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By Mike Lobash
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Visitors to Kaiser Permanente’s clinics and hospitals are as likely to see plumbers and masons as they are doctors and nurses.
The health care provider’s facilities group, led by Senior Vice President Christine Malcolm, has seen its project operations group swell to 2,700 members. In the past four years, the National Facilities Services department has hired trade union workers, project directors and others to see Kaiser through a 10-year, $20 billion building program that will add hospitals, refurbish medical centers and improve seismic performance at facilities in California’s earthquake-prone regions.
That’s an immense undertaking even by the standards of the nation’s largest HMO, or health maintenance organization.
“We’re a large health care company,” Malcolm says, “but we’re also the largest construction company in California right now.”
Since joining the nonprofit organization in September 2004, Malcolm has brought on 15 senior managers to oversee the construction effort. It has been a challenge, she says, to take an organization accustomed to hiring medical personnel and turn it into one that recruits construction workers. The company ordered a compensation study. It had to issue job descriptions. But mostly, it just had to wait for the recruitment efforts to take hold.
“I have a saying,” Malcolm says. “Hire in haste and repent at your leisure.”
The near-term plan calls for the addition of six hospitals next year and another nine over the following two years. An additional 10 hospitals could open between 2010 and 2013, although those plans have yet to be approved by the organization’s board. What’s more, upgrades are planned at Kaiser-owned medical center campuses and offices. Kaiser owns hospitals in states that include California, Washington, Oregon and Hawaii.
Undertaking such a sizable building program not only gives Kaiser the opportunity to create the space necessary to meet the medical needs of a baby-boomer population expected to live longer than any preceding generation, but to further align Kaiser’s facilities with its mission, the health care needs of the population and demands of medical technology.
John Kouletsis, national director for strategy planning and design, which is one of the operational units Malcolm oversees, is charged with developing many of the hospital design standards that will be used in the new and refurbished facilities. A primary tool used in the development of those standards is communication. As a 13-year veteran of the organization, Kouletsis says his department makes it a point to include doctors, security personnel, nurses, medical technicians and others in the design process.
“We have always had a deeply integrated team,” he says. “If we don’t talk to a nurse or to the guy that cleans the buildings, we can’t do our jobs.”
Kouletsis and the 50 people working in strategy and design use a combination of content expert panels, charettes and design laboratories to create building templates that serve as the basis of Kaiser’s medical center designs. Regions can — and do — make changes, but they all start with an organizational template.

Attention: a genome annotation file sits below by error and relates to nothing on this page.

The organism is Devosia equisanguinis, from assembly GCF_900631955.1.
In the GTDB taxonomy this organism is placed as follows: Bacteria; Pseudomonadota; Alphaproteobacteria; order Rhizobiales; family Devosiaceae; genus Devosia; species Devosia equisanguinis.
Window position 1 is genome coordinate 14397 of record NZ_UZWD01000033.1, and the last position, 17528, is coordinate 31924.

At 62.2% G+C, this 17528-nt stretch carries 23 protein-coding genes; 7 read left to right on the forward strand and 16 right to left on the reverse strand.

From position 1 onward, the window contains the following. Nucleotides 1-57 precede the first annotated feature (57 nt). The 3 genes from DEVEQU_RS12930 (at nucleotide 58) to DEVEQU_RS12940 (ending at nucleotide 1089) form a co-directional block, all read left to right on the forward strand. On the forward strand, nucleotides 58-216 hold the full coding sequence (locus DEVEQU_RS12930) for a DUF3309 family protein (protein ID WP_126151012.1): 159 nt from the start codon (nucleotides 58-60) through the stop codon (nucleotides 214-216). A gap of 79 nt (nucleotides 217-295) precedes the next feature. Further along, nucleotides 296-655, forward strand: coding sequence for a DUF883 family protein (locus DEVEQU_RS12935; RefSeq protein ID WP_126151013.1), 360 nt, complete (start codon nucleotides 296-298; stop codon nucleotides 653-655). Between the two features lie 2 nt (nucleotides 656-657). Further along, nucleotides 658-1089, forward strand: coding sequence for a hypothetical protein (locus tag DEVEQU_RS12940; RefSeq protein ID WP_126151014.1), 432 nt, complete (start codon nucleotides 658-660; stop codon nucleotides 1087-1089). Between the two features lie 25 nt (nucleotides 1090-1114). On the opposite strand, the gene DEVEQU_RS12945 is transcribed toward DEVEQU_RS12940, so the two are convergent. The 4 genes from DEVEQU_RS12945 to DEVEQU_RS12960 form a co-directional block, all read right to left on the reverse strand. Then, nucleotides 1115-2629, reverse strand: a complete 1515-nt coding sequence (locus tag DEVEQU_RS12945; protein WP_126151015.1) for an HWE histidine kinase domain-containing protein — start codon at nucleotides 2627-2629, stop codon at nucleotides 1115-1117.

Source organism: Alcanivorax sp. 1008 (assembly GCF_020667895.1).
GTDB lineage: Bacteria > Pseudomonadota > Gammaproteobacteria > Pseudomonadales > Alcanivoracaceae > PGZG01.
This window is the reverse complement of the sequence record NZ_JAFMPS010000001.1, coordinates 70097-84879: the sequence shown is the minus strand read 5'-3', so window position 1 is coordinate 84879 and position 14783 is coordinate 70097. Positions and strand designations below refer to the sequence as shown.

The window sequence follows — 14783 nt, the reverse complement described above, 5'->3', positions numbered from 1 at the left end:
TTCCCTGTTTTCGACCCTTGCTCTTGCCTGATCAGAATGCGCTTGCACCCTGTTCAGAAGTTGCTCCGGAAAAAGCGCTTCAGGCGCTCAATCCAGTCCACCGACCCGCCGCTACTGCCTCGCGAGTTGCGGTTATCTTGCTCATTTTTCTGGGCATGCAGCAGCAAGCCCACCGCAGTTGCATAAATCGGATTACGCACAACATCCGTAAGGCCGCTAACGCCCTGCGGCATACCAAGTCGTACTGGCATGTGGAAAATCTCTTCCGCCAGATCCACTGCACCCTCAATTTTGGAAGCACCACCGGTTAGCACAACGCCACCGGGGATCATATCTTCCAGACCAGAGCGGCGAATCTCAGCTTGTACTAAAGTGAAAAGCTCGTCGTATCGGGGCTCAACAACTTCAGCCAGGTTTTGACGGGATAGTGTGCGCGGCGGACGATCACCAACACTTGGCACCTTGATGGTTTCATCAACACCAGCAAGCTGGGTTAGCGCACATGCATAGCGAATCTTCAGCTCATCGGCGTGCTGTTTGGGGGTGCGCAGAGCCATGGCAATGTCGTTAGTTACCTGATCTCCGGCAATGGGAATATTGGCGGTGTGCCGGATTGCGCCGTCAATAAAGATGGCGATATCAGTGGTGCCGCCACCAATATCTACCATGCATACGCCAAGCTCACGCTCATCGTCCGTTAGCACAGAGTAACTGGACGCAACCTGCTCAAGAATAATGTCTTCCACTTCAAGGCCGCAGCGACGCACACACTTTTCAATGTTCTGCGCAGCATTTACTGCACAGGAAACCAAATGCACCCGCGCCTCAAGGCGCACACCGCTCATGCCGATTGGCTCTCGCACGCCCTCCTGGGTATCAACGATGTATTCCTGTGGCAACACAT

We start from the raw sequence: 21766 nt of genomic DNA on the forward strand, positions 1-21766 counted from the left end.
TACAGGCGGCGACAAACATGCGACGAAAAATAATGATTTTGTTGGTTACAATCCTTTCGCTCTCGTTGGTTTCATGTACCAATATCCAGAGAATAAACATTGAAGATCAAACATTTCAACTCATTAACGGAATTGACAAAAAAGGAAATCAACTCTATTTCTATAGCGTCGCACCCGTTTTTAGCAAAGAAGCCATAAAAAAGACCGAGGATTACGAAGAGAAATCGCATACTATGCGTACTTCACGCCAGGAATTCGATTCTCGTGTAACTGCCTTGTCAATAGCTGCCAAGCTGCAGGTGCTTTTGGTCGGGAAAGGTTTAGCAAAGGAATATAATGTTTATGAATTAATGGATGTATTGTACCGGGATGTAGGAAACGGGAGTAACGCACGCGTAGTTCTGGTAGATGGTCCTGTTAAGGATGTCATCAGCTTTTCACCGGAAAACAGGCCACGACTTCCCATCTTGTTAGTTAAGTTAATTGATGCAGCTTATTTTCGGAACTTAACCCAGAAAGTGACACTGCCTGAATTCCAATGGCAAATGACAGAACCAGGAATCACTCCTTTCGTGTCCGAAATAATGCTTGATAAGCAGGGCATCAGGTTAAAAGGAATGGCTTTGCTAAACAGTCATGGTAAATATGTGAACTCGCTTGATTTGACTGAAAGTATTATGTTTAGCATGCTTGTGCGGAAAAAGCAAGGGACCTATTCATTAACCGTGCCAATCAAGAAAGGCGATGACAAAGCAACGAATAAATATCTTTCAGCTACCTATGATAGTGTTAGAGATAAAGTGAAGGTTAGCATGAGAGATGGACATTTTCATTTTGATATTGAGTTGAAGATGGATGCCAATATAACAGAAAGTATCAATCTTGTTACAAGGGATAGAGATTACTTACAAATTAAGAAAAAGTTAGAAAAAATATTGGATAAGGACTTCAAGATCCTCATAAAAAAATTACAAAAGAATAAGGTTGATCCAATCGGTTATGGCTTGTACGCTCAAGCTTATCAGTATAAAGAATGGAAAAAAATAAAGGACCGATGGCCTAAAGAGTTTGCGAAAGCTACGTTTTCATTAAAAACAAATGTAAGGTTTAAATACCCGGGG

The expert panels are comprised of doctors, radiologists, nurses and end-users who offer input to architects regarding the efficient use of space, the type of space they require and specifications of medical equipment. One of the more involved research efforts the group has undertaken started four years ago when Kaiser purchased a building containing seven clinical spaces in Anaheim, Calif.
The space allows Kaiser to experiment with the layout and design of patient rooms, surgical suites, imaging rooms and other types of spaces. Until the team has an idea of how a room should look, sheets are hung from the ceiling to represent walls. Tape is used to mark doorways. Cardboard boxes represent furniture.
Once a preliminary design is identified, then a mockup can be done to give the team a better feel for the room and others can be brought in to view it, Kouletsis says.
“It’s more cost-effective than having every hospital in every Kaiser region do a mockup,” Kouletsis says.
The facility in Anaheim has served its purpose so well that it is being replaced by a new and updated one, Kaiser's Garfield Center for Health Care Innovation in San Leandro, Calif. In addition to serving as a design experimentation lab, the new space will be used by medical staff members to stage mock emergencies. Certain pieces of medical equipment will be brought into a mock surgical suite, for example, and doctors can test to see that equipment is positioned optimally to respond to different types of situations.
In 2005, Kouletsis’ group reviewed 3.8 million square feet of space submitted by medical centers in the organization’s operating regions. His group only looks at projects with a price tag of $10 million or more. Smaller projects are handled at regional levels. To control costs, Kaiser has developed a cost model that allows users to define parameters of projects, such as the number of beds, the type of space being built and the type of equipment to be used. The model then estimates the project’s costs.
Malcolm says architects have told her Kaiser likely gets 10 percent more hospital for 5 percent less money than most hospitals.
“Most projects are 10 to 15 percent below the California mean cost of hospital construction,” Malcolm says.
To expedite planning, design and construction, Kaiser prequalifies architects and contractors through its alliance partnership program. In addition to reviewing qualifications, Kouletsis says, Kaiser wants to be sure that the firm it is hiring isn’t too financially dependent upon Kaiser projects.
“We don’t want a firm that gets 75 to 80 percent of its revenue from Kaiser projects because we don’t want that firm to go out of business if a project is stopped,” he says.